Thursday, December 22, 2011
Have you ever had a salad made of duck hearts?
I can now say yes, I have.
Last night, I took Dave to St. John for Christmas. St. John is a restaurant near Smithfield, London's historic meat market, where the chefs specialize in "nose-to-tail" cooking -- in other words, using every edible part of an animal. Dave has been excited about St. John since before we moved here -- he was talking about going even when we still lived in New Jersey. Being a former vegetarian, I was a little more hesitant, but I decided it was time to check the place out.
I promised myself that I would not behave like a ninny. If we were going to go to St. John, I was going to participate fully in the experience. I wasn't going to turn up my nose at organ meats. I wasn't going to ask for the vegetarian goat cheese entree. I was going to eat meat, and I was going to experiment.
The dinner went very well. In fact, it's probably the best restaurant meal we've had so far in London.
Dave got a bone marrow and parsley salad appetizer, followed by calf's liver and onions. I had the aforementioned duck heart salad, which came with beetroot and pickled walnuts, followed by braised hare with swede (which we Americans call rutabaga). As a side dish I got "sprout tops," which are large leaves from the top of a brussels sprout plant. My vegetarian roots will show when I say that my favorite part of the meal was the sprout tops. But the duck hearts were good too -- they taste a bit like a cross between duck meat and liver. I found the hare less distinctive -- somewhat nondescript dark game meat -- but also good and definitely well cooked. Dave enjoyed his food too. For dessert we shared "spotted dick," a soaked sponge cake with currants and cream.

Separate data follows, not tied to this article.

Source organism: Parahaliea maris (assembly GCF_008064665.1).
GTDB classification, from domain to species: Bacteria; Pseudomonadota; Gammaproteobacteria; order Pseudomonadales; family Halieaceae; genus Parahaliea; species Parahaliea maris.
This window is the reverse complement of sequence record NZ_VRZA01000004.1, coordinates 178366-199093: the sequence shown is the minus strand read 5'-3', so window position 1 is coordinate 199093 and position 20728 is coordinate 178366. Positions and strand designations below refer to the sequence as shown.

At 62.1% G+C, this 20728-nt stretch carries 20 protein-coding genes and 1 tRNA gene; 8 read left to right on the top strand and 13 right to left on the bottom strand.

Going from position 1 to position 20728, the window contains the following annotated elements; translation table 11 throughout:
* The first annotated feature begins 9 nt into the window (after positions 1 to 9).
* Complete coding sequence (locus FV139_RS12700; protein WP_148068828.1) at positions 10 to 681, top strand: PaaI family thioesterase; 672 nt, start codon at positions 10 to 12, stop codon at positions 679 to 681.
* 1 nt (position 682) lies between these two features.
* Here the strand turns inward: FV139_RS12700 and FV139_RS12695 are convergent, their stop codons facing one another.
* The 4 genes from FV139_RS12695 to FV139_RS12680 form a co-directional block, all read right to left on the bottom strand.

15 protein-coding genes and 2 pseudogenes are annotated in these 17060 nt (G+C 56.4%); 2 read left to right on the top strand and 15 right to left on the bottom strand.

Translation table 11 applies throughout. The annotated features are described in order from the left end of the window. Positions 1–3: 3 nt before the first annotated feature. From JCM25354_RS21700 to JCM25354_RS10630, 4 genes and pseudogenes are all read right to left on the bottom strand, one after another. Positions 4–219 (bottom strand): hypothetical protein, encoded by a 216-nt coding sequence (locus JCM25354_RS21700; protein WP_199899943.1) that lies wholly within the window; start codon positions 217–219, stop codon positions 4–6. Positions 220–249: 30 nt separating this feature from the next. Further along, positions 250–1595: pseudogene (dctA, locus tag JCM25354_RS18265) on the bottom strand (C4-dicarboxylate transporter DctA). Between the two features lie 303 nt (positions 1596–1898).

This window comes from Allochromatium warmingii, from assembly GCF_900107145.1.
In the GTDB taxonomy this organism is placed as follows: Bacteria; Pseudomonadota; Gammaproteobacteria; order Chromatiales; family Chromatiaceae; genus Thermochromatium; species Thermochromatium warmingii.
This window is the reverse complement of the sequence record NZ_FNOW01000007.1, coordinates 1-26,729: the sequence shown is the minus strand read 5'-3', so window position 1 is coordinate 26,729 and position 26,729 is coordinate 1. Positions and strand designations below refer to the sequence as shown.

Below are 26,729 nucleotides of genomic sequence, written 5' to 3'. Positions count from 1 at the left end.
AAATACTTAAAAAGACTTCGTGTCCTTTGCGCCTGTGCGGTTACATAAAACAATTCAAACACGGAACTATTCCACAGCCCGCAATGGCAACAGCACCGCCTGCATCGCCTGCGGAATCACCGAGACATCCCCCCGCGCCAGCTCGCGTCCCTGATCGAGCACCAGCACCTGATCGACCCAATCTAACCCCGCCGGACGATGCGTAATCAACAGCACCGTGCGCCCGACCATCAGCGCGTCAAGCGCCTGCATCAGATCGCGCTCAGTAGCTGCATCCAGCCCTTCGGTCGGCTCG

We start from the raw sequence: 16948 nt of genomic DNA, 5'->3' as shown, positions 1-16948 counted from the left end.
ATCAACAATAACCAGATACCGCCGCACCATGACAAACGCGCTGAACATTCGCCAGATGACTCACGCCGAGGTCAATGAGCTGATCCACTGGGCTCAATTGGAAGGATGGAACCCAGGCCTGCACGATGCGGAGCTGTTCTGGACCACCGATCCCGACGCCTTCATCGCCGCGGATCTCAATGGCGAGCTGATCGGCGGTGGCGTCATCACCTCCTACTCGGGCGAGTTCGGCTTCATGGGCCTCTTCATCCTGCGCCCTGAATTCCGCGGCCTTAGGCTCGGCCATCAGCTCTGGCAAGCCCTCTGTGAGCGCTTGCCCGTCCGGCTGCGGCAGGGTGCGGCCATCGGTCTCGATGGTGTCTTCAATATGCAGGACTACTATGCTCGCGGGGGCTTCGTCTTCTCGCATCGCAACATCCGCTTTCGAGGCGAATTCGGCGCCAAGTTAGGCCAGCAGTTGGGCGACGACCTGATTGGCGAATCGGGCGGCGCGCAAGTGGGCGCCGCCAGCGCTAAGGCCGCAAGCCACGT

It was kind of appalling, I admit, to look at those five duck hearts and think about the five ducks wherein they used to beat -- that I was responsible, at least partly, for the deaths of five birds. But then I thought, this style of cooking actually reduces waste and sees that more of each animal is consumed, and surely the rest of the ducks were being used elsewhere. In my mind, that didn't seem too antithetical to Buddhism -- especially since, as my teacher once explained to me, many Buddhists worldwide are not vegetarian at all. Maybe I was rationalizing, but it worked for me.
(Photo: Pigeons taking shelter from the wind on Portobello Road.)